Wolchok JD, Chiarion-Sileni V, Gonzalez R, Rutkowski P, Grob JJ, Cowey CL, et al. Overall survival with combined nivolumab and ipilimumab in advanced melanoma. N Engl J Med 2017;377(14):1345–56. doi: 10.1056/NEJMoa1709684. Sharma P, Allison JP. Dissecting the mechanisms of immune checkpoint therapy. Nat Rev Immunol 2020;20(2):75–6. Doi: 10.1038/s41577-020-0275-8. Gamat M, McNeel DG. Androgen deprivation and immunotherapy for the treatment of prostate cancer. Endocr Relat Cancer 2017;24(12):T297–T310. Doi: 10.1530/ERC-17-0145. Antonarakis ES, Piulats JM, Gross-Goupil M, Goh J, Ojamaa K, Hoimes CJ, et al. Pembrolizumab for treatment-refractory metastatic castration-resistant prostate cancer: multicohort, open-label phase II KEYNOTE-199 Study. J Clin Oncol 2020;38(5):395–405. doi: 10.1200/JCO.19.01638. Sharma P, Pachynski RK, Narayan V, Flechon A, Gravis G, Galsky MD, et al. Initial results from a phase II study of nivolumab (NIVO) plus ipilimumab (IPI) for the treatment of metastatic castration-resistant prostate cancer (mCRPC; CheckMate 650). Journal of Clinical Oncology 2019;37:142. Jamaspishvili T, Berman DM, Ross AE, Scher HI, De Marzo AM, Squire JA, et al. Clinical implications of PTEN loss in prostate cancer. Nat Rev Urol 2018;15(4):222–34. Doi: 10.1038/nrurol.2018.9. Wang S, Gao J, Lei Q, Rozengurt N, Pritchard C, Jiao J, et al. Prostate-specific deletion of the murine Pten tumor suppressor gene leads to metastatic prostate cancer. Cancer Cell 2003;4(3):209–21. Doi: 10.1016/s1535-6108(03)00215-0. Robinson D, Van Allen EM, Wu YM, Schultz N, Lonigro RJ, Mosquera JM, et al. Integrative Clinical Genomics of Advanced Prostate Cancer. Cell 2015;162(2):454. Doi: .1016/j.cell.2015.06.053. Di Mitri D, Mirenda M, Vasilevska J, Calcinotto A, Delaleu N, Revandkar A, et al. Re-education of Tumor-Associated Macrophages by CXCR2 Blockade Drives Senescence and Tumor Inhibition in Advanced Prostate Cancer. Cell Rep 2019;28(8):2156–68. e5. Doi: 10.1016/j.celrep.2019.07.068. gene leads to metastatic prostate cancer. Cancer Cell 2003;4(3):209–21 doi 10.1016/s1535-6108(03)00215-0. 10. Cetintas VB, Batada NN. Is there a causal link between PTEN deficient tumors and immunosuppressive tumor microenvironment? J Transl Med 2020;18(1):45. Doi: 10.1186/s12967-020-02219-w. 11. Peng W, Chen JQ, Liu C, Malu S, Creasy C, Tetzlaff MT, et al. Loss of PTEN Promotes Resistance to T Cell-Mediated Immunotherapy. Cancer Discov 2016;6(2):202–16. Doi: 10.1158/2159-8290.CD-15-0283. 12. Toso A, Revandkar A, Di Mitri D, Guccini I, Proietti M, Sarti M, et al. Enhancing chemotherapy efficacy in Pten-deficient prostate tumors by activating the senescence-associated antitumor immunity. Cell Rep 2014;9(1):75–89. doi: 10.1016/j.celrep.2014.08.044. 13. Kfoury Y, Baryawno N, Severe N, Mei S, Gustafsson K, Hirz T, et al. Human prostate cancer bone metastases have an actionable immunosuppressive microenvironment. Cancer Cell 2021;39(11):1464–78 e8. doi: 10.1016/j.ccell.2021.09.005.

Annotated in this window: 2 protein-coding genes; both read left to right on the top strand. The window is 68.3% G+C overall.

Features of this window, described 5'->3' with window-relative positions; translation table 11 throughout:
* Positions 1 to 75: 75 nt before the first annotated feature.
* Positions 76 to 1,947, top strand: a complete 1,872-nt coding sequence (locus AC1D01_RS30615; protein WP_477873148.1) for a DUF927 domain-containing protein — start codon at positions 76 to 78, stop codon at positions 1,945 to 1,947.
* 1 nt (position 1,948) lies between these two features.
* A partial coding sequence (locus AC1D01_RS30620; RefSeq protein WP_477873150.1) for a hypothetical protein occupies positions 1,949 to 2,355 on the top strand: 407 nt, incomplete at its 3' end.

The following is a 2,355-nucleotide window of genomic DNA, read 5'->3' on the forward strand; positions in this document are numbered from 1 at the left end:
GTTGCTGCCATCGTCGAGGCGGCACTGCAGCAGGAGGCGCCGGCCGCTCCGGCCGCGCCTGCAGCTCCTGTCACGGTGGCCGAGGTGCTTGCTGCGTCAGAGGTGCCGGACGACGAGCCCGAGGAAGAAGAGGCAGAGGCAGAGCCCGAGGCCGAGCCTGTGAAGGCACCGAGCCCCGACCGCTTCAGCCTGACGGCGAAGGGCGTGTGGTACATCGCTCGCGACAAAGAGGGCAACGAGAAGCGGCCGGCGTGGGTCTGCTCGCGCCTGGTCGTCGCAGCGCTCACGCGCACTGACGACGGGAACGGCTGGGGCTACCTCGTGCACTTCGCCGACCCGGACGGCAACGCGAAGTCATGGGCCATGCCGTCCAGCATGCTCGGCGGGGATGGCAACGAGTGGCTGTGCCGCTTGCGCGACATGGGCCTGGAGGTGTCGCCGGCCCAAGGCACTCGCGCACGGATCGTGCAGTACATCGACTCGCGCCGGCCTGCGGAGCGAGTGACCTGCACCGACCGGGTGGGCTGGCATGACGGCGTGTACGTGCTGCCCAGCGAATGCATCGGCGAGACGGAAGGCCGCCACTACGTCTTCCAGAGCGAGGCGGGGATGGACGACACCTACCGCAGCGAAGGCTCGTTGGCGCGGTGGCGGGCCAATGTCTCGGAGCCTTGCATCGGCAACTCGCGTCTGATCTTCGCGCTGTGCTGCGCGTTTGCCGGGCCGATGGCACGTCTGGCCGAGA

Ethics Approval

Murine experiments were performed in accordance with NIH guidelines and protocol approved by the Institutional Animal Care and Use Committee (IACUC) at University of Chicago (ACUP 72483-12). Bone metastatic PC samples were collected and handled in accordance to the protocol approved by the Institutional Review Board (IRB, Dana Farber/Harvard Cancer Center protocol 13-416 and Partners protocol 2017P000635/PHS). For metastatic lymph nodes of PC patients, baseline biopsies were collected and processed as mentioned in the investigator-initiated, IRB-approved clinical trial (IRB-18-0154 of Chicago, NCT03572478) of rucaparib in combination with nivolumab, co-sponsored by Clovis Oncology and Bristol Myers Squibb.
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关键词
prostate cancer,macrophage immunosuppression,pten/p53-deficient